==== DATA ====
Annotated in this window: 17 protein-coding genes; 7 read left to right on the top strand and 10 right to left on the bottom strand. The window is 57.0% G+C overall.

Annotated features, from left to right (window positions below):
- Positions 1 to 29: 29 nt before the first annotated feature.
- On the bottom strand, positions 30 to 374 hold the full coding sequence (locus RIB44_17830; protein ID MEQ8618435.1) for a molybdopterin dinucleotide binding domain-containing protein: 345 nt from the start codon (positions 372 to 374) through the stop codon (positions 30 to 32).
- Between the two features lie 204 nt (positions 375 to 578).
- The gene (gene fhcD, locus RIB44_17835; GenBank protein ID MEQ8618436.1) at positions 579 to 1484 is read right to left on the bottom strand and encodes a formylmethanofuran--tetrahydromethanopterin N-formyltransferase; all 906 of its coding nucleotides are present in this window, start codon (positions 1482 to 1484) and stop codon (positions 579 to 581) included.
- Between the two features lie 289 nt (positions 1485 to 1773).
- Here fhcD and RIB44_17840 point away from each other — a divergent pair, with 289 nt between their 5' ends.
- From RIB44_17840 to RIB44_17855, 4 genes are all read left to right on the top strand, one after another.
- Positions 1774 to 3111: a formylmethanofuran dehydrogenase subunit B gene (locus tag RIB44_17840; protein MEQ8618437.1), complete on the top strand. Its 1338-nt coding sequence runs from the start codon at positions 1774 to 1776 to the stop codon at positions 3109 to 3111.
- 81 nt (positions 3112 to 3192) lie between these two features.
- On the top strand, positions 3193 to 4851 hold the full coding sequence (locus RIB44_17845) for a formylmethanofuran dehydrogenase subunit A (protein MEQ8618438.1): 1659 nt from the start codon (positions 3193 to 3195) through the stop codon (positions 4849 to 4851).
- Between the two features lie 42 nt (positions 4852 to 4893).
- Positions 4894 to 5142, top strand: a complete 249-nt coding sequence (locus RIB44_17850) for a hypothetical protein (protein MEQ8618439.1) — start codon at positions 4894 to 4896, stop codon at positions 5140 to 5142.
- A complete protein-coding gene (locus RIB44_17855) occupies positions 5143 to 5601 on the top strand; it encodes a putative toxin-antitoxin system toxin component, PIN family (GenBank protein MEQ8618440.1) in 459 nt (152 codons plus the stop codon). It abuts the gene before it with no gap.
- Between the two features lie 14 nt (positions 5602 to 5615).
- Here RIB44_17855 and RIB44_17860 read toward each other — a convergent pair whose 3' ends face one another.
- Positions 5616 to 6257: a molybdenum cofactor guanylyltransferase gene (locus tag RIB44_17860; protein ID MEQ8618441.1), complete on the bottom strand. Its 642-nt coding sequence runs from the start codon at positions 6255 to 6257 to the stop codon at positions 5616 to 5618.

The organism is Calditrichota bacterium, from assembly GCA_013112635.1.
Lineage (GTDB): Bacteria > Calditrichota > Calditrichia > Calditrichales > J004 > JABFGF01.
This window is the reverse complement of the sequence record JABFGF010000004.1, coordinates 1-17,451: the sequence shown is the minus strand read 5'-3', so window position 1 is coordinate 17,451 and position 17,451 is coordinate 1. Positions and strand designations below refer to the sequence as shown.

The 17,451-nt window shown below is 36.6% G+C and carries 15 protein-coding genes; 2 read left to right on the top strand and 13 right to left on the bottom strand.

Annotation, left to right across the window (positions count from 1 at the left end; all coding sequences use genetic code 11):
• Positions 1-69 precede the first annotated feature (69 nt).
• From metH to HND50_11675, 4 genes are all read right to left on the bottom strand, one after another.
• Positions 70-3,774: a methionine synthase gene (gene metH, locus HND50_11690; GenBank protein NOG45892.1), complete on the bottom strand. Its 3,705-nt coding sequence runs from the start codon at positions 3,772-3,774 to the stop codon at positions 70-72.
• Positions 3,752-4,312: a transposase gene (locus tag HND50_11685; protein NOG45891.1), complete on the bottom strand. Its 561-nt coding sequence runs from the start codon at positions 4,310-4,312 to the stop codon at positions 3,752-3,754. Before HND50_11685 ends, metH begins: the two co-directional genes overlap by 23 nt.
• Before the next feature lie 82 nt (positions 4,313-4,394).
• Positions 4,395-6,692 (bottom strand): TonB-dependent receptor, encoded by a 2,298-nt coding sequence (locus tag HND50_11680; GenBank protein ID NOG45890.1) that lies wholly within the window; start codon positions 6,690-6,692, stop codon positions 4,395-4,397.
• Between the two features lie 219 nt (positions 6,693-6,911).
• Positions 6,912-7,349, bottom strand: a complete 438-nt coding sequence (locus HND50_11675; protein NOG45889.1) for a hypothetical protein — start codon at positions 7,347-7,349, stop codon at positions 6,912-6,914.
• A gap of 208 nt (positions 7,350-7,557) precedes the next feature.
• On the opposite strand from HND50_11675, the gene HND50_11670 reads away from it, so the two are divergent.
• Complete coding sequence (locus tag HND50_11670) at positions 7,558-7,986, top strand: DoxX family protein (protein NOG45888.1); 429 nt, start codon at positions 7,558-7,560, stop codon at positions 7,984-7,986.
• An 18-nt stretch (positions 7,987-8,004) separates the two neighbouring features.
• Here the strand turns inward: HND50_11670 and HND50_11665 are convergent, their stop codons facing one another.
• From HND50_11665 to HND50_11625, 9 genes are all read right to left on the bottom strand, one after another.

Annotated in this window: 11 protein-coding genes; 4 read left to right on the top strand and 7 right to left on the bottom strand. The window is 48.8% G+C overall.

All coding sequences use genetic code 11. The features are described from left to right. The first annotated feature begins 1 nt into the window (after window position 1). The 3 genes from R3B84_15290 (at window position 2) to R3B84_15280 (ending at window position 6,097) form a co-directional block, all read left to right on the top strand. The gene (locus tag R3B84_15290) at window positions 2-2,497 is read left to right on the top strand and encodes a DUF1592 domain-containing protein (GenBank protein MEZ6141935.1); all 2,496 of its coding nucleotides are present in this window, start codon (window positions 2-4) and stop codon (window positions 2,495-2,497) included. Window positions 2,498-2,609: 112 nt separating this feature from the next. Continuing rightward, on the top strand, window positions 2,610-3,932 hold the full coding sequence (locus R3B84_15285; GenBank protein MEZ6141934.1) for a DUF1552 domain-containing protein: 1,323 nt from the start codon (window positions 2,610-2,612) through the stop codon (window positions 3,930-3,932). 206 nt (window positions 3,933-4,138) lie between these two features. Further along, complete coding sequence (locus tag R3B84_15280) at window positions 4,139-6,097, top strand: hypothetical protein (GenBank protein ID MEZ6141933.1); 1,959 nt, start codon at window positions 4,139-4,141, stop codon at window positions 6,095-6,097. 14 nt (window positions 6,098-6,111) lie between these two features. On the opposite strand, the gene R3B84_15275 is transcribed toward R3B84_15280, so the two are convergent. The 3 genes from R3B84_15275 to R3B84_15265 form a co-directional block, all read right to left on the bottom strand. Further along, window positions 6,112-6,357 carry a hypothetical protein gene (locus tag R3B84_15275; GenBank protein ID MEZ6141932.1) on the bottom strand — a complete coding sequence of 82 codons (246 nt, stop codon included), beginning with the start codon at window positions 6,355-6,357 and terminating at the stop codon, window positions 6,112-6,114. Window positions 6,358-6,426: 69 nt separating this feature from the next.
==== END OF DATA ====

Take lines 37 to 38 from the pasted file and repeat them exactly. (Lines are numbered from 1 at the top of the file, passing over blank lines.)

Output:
• From HND50_11665 to HND50_11625, 9 genes are all read right to left on the bottom strand, one after another.

Annotated in this window: 11 protein-coding genes; 4 read left to right on the top strand and 7 right to left on the bottom strand. The window is 48.8% G+C overall.